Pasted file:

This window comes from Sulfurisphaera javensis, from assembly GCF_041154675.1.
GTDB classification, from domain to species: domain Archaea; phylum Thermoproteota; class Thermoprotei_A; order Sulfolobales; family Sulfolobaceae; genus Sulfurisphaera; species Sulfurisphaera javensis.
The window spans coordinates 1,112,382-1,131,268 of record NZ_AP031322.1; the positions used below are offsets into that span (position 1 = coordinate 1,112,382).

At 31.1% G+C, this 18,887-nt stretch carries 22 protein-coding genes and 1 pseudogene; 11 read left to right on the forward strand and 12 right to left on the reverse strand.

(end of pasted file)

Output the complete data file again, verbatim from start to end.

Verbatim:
This window comes from Sulfurisphaera javensis, from assembly GCF_041154675.1.
GTDB classification, from domain to species: domain Archaea; phylum Thermoproteota; class Thermoprotei_A; order Sulfolobales; family Sulfolobaceae; genus Sulfurisphaera; species Sulfurisphaera javensis.
The window spans coordinates 1,112,382-1,131,268 of record NZ_AP031322.1; the positions used below are offsets into that span (position 1 = coordinate 1,112,382).

At 31.1% G+C, this 18,887-nt stretch carries 22 protein-coding genes and 1 pseudogene; 11 read left to right on the forward strand and 12 right to left on the reverse strand.